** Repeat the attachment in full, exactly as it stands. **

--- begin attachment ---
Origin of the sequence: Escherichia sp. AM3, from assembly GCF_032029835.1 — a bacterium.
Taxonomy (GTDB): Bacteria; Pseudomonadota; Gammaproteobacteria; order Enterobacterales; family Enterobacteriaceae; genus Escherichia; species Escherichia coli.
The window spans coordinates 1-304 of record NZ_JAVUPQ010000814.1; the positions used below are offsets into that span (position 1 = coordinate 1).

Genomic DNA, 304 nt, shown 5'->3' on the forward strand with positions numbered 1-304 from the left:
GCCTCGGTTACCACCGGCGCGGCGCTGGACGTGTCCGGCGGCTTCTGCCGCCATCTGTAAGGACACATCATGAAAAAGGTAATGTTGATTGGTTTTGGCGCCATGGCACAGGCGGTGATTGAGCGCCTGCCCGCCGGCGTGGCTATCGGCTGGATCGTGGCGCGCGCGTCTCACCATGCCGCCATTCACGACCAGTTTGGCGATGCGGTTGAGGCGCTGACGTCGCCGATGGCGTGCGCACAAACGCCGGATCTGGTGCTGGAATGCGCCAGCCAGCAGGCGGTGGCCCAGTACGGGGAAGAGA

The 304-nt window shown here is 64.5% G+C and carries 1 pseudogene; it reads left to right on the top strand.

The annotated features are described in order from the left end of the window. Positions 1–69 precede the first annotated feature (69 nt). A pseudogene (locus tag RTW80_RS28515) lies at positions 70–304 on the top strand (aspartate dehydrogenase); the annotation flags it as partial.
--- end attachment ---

Origin of the sequence: Escherichia sp. AM3, from assembly GCF_032029835.1 — a bacterium.
Taxonomy (GTDB): Bacteria; Pseudomonadota; Gammaproteobacteria; order Enterobacterales; family Enterobacteriaceae; genus Escherichia; species Escherichia coli.
The window spans coordinates 1-304 of record NZ_JAVUPQ010000814.1; the positions used below are offsets into that span (position 1 = coordinate 1).

Genomic DNA, 304 nt, shown 5'->3' on the forward strand with positions numbered 1-304 from the left:
GCCTCGGTTACCACCGGCGCGGCGCTGGACGTGTCCGGCGGCTTCTGCCGCCATCTGTAAGGACACATCATGAAAAAGGTAATGTTGATTGGTTTTGGCGCCATGGCACAGGCGGTGATTGAGCGCCTGCCCGCCGGCGTGGCTATCGGCTGGATCGTGGCGCGCGCGTCTCACCATGCCGCCATTCACGACCAGTTTGGCGATGCGGTTGAGGCGCTGACGTCGCCGATGGCGTGCGCACAAACGCCGGATCTGGTGCTGGAATGCGCCAGCCAGCAGGCGGTGGCCCAGTACGGGGAAGAGA

The 304-nt window shown here is 64.5% G+C and carries 1 pseudogene; it reads left to right on the top strand.

The annotated features are described in order from the left end of the window. Positions 1–69 precede the first annotated feature (69 nt). A pseudogene (locus tag RTW80_RS28515) lies at positions 70–304 on the top strand (aspartate dehydrogenase); the annotation flags it as partial.